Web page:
Sunday, May 30, 2010

Amelia Elizabeth Walden

I thought few people remember Walden’s teen novels these days so I was surprised and pleased when I read last fall on Kristin Cashore’s blog that she had been nominated for the Assembly on Literature for Adolescents’ (“ALAN”) inaugural Amelia Elizabeth Walden Award. I read every one of Walden’s 40 books I could find in the 70s and enjoyed them, although admittedly some were very formulaic. They are quite dated now and at times seem sexist because while her message ostensibly is that young women can do anything, her male characters often belittle them and say that until they learn how to be womanly women they cannot truly be successful/know themselves/succeed, etc. Despite this, which annoyed me even as a teen, I liked her books a lot. She wrote several different genres: spy novels, sport themes (of these my favorite is My Sister Mike), drama theme (I enjoyed a trilogy about a young woman named Miranda, although the man she ends up with was one of the most condescending creatures ever, her director/producer), and a few general (Waverly, about a girl who leaves her beloved family ranch to attend the all women's college her deceased mother had loved so much). Her characters love the outdoors and, long before Title IX, enjoyed sports ranging from skiing, basketball, tennis, horseback riding, softball, swimming, field hockey, and scuba diving.

Walden was born in New York City in 1909, and attended Norwalk High School in Connecticut, where she later taught English and Drama. She also attended Danbury State College, Columbia University, and the American Academy for Dramatic Arts. Her first writing was for local theatre groups in Norwalk. She described herself as a “reluctant writer” in More Junior Authors (1963). She wrote that her writing was inspired by “1) the urgency of things within me that needed to be said; 2) the insistence of persons surrounding me who have told me I must write.” Her husband and friends encouraged her to write, and she wrote her first book as “a good story and was surprised upon finishing it to learn that I had written a book slanted toward the young adult market.” Her first book, Gateway, was published in 1946 and her last book, Heartbreak Tennis, in 1977. Some fall into the genre of Malt Shop books. I wondered whose idea it was to honor this author, and then read she had endowed the prize herself! Well, it’s like buying one’s own brass bowl – if you want something, sometimes you have to plan it yourself. Amelia wanted the annual $5,000 prize to go to a book that exemplified her own positive approach to life, requesting that submitted titles should:

•treat teen readers as capable and thoughtful young people
•offer hope and optimism, even when describing difficult circumstances
•have a credible and appropriate resolution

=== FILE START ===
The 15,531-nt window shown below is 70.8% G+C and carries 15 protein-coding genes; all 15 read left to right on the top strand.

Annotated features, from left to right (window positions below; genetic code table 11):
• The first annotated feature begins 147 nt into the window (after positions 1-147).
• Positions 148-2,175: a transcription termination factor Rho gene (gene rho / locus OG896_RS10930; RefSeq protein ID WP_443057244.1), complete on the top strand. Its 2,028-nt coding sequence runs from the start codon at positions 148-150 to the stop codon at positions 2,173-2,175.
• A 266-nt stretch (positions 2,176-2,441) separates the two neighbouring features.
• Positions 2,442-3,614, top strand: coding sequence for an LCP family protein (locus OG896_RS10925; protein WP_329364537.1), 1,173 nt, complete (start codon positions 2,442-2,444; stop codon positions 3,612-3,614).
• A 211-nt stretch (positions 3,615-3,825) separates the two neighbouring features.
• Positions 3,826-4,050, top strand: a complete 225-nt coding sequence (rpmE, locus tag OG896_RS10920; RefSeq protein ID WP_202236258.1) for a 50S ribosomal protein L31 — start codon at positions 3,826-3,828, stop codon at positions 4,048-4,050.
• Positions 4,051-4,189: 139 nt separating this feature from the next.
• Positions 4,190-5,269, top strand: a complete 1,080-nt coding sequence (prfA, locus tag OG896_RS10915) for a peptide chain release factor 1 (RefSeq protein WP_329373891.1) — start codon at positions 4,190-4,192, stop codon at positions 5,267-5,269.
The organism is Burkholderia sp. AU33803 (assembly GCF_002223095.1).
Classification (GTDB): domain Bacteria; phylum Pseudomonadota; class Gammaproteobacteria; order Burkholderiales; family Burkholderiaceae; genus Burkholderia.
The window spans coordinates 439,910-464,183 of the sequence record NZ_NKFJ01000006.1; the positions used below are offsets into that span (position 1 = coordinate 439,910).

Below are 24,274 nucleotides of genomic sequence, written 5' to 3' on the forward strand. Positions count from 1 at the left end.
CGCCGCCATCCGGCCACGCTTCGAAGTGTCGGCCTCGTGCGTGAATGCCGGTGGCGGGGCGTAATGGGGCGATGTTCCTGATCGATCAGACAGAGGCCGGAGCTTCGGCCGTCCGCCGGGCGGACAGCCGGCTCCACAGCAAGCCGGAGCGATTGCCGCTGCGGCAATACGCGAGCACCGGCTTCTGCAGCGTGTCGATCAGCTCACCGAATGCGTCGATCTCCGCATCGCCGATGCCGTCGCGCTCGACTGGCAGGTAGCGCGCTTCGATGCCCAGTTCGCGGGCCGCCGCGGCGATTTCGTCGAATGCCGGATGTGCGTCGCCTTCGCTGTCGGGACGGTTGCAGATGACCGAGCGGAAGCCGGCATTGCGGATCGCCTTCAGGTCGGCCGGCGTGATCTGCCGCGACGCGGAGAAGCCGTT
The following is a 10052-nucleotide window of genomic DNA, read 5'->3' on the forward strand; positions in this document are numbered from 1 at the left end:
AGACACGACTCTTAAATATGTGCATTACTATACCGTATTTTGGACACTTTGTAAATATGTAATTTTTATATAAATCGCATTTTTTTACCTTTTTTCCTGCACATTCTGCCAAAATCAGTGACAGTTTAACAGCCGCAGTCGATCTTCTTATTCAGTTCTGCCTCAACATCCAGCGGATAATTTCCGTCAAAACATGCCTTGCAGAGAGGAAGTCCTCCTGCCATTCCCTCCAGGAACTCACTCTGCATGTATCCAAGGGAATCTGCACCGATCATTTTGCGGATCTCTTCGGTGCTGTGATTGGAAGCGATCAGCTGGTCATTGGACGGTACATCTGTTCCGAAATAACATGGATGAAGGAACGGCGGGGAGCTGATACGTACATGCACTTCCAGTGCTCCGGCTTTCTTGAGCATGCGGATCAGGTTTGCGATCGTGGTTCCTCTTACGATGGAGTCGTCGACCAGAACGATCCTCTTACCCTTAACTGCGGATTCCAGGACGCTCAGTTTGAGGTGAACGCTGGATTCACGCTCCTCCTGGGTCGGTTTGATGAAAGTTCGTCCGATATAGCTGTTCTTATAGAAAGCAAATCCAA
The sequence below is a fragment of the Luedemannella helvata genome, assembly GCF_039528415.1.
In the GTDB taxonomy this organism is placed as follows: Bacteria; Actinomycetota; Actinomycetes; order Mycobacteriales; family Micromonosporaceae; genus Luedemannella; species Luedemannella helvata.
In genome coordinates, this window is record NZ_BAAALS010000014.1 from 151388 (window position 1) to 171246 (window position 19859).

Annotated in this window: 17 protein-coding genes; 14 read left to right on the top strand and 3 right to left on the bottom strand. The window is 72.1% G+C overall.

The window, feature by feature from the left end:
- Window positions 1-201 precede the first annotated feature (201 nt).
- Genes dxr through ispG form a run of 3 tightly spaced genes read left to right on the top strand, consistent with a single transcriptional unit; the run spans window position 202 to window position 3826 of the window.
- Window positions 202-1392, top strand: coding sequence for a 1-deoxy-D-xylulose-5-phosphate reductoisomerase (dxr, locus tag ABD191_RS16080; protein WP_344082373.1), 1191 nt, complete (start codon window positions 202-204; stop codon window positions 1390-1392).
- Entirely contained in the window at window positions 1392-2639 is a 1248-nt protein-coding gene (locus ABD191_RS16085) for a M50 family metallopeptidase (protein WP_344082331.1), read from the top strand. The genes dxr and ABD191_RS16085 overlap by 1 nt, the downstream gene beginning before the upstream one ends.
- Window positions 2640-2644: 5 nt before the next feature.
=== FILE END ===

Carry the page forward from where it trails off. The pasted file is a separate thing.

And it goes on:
•portray characters involved in shaping their lives in a positive way, even as they struggle with the harsh realities of life

In 2009, the first winner was Steve Kluger for My Most Excellent Year: A Novel of Love, Mary Poppins, and Fenway Park (I remember selling his Last Days of Summer to B&N in 1998). I wish I could be on the Award Committee. Perhaps ALAN needs a lawyer and I could barter my services. . . In the meantime, I recently found a duplicate copy of My Sister Mike, which I will send to someone who would like to try this vintage yet trailblazing author. It's one of those Berkley Highland paperbacks with the plaid corners I like so much.

Friday, May 28, 2010

Devils at the White House

The Duke Blue Devils visited President Obama today to accept his congratulations on being NCAA champions and to show him how to fill out his bracket. . . I was glad to see the president enjoying himself as I am sure that is rare these days.

Thursday, May 20, 2010

The Golden Age of Detective Fiction

When I saw the Classics Circuit was doing a tour of the Golden Age of Detective Fiction, I wanted to participate because I am a big fan of the genre. But what to choose? I have read all of Dorothy L. Sayers, Agatha Christie, Ngaio Marsh, Patricia Wentworth, and less prolifically of a few others. I decided it was time to try Margery Allingham, known for her detective, Albert Campion, one of those sleuths who hide their intelligence behind a deliberately foppish and dimwitted exterior. "Allingham regarded the mystery novel as a box with four sides - 'a Killing, a Mystery, an Enquiry and a Conclusion with an element of satisfaction in it.' Once inside the box, she felt secure: the genre gave her the discipline she felt she needed, while allowing her imagination full play to provide the 'Element of Satisfaction.' This she abundantly did from her first crime novel in 1928 to her last in 1968." Dictionary of Literary Biography, Volume 77: British Mystery and Thriller Writers 1920-1939.

One reviewer wrote, "Miss Allingham's strength lies in her power of characterization, in her striking talent for painting the social background against which she shows her characters, in her skill in the use of words whereby she paints so vividly the scenes she describes." Guardian.